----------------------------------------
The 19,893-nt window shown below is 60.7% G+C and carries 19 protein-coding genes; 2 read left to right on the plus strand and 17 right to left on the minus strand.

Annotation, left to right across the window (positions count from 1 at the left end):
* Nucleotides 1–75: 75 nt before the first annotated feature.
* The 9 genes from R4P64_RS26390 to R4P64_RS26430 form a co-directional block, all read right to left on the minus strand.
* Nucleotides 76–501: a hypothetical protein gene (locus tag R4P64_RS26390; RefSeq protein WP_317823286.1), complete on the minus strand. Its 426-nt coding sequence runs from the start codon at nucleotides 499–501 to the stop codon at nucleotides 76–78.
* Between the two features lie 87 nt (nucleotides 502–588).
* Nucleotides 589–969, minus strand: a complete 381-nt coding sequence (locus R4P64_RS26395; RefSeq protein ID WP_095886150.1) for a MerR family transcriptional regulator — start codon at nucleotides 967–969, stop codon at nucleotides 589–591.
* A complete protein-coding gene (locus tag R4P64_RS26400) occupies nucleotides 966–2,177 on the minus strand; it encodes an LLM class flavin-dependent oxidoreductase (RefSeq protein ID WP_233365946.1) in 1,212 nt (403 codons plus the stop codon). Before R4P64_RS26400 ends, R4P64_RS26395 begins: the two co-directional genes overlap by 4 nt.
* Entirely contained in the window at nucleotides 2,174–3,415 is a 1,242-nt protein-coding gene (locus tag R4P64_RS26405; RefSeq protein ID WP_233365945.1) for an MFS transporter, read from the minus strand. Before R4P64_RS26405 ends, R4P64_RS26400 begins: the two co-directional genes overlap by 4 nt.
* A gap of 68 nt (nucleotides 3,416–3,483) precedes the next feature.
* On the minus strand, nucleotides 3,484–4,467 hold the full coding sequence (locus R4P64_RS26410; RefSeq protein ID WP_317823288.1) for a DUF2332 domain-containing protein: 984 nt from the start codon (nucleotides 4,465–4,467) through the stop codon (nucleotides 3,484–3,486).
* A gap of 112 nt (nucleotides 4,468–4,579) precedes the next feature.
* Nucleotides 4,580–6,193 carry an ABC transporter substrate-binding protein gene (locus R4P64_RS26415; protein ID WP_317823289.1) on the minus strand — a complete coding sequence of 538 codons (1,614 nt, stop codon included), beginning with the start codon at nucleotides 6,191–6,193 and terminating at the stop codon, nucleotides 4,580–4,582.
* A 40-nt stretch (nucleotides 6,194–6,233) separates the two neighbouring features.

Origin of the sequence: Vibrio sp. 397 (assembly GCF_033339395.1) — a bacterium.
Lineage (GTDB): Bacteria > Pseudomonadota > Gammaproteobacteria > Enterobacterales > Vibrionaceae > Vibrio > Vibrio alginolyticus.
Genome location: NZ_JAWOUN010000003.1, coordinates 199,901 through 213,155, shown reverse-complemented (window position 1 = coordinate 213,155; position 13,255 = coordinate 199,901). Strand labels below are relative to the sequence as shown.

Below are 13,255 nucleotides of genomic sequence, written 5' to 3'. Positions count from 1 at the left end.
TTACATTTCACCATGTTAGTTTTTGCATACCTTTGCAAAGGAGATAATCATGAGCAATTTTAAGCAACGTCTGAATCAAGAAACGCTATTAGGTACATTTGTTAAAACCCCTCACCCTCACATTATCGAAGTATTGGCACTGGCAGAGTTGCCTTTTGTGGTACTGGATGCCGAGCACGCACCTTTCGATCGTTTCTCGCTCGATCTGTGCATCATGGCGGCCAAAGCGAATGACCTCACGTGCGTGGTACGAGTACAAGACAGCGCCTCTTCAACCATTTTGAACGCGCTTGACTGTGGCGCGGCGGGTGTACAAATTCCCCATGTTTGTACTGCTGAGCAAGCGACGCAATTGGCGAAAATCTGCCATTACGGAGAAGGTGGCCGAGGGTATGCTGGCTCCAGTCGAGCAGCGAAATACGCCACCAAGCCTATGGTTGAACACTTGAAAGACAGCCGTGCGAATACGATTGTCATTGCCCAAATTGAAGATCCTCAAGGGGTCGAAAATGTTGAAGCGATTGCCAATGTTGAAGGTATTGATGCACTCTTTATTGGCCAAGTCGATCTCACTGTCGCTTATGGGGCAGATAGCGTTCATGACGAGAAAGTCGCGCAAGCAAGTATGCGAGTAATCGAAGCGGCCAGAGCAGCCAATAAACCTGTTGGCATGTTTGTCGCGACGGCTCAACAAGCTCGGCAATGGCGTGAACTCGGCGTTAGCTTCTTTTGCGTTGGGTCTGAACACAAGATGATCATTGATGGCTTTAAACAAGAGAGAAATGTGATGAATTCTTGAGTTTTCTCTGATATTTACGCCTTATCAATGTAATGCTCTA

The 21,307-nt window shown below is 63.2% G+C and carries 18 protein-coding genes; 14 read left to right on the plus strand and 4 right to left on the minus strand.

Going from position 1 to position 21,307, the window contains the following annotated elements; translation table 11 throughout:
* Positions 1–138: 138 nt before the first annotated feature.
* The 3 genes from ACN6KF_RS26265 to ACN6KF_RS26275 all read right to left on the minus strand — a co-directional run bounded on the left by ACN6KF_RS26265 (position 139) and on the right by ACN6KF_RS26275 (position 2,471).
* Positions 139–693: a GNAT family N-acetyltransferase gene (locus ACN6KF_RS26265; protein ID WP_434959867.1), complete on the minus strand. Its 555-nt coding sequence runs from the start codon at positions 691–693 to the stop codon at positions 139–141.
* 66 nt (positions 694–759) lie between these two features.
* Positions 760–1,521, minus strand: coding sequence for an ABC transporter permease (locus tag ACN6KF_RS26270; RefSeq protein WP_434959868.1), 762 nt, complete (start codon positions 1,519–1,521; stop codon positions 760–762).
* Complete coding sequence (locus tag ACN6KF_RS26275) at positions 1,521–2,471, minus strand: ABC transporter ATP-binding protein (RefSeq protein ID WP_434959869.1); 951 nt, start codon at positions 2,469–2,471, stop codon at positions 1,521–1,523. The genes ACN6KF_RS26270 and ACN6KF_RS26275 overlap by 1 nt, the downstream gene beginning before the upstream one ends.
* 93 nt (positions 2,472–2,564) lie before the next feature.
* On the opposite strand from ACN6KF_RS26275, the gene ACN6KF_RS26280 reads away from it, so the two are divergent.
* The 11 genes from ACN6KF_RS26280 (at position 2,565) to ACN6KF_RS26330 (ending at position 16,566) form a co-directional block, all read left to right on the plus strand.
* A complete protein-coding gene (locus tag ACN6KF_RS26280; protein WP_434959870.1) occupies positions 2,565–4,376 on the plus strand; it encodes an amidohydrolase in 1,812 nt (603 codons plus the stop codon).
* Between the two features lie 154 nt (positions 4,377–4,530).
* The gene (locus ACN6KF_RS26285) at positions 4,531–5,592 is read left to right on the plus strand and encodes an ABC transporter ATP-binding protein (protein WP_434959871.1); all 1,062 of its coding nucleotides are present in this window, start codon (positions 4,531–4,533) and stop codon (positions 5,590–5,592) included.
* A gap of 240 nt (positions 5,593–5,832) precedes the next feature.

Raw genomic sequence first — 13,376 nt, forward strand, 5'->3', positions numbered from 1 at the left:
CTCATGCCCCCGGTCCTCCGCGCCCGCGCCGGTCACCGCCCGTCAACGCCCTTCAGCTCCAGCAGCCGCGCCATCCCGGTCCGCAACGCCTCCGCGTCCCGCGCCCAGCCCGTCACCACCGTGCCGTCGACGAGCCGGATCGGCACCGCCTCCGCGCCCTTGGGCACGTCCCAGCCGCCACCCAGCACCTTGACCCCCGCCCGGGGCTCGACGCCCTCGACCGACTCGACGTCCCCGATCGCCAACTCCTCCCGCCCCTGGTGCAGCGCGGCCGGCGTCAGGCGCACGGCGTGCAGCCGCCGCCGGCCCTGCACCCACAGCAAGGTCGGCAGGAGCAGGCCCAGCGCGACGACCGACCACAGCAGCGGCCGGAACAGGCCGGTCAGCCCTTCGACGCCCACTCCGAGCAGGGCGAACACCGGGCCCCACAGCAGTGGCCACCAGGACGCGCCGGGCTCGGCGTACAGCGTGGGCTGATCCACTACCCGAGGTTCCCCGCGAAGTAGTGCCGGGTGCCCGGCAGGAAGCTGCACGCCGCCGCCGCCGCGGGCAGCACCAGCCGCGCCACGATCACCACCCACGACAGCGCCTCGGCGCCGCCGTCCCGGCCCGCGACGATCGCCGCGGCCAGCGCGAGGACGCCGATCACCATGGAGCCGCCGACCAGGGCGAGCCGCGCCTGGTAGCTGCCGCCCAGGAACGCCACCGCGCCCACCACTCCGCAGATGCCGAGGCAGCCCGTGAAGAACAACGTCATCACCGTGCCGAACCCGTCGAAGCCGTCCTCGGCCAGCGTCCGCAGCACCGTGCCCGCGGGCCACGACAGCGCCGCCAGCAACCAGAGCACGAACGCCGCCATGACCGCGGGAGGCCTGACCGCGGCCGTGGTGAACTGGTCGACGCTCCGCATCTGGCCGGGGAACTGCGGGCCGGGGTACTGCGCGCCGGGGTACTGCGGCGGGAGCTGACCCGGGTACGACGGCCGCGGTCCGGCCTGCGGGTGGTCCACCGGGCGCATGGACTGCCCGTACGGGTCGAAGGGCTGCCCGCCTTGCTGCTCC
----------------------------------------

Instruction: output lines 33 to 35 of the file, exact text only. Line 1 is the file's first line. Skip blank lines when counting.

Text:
* The gene (locus ACN6KF_RS26285) at positions 4,531–5,592 is read left to right on the plus strand and encodes an ABC transporter ATP-binding protein (protein WP_434959871.1); all 1,062 of its coding nucleotides are present in this window, start codon (positions 4,531–4,533) and stop codon (positions 5,590–5,592) included.
* A gap of 240 nt (positions 5,593–5,832) precedes the next feature.

Raw genomic sequence first — 13,376 nt, forward strand, 5'->3', positions numbered from 1 at the left: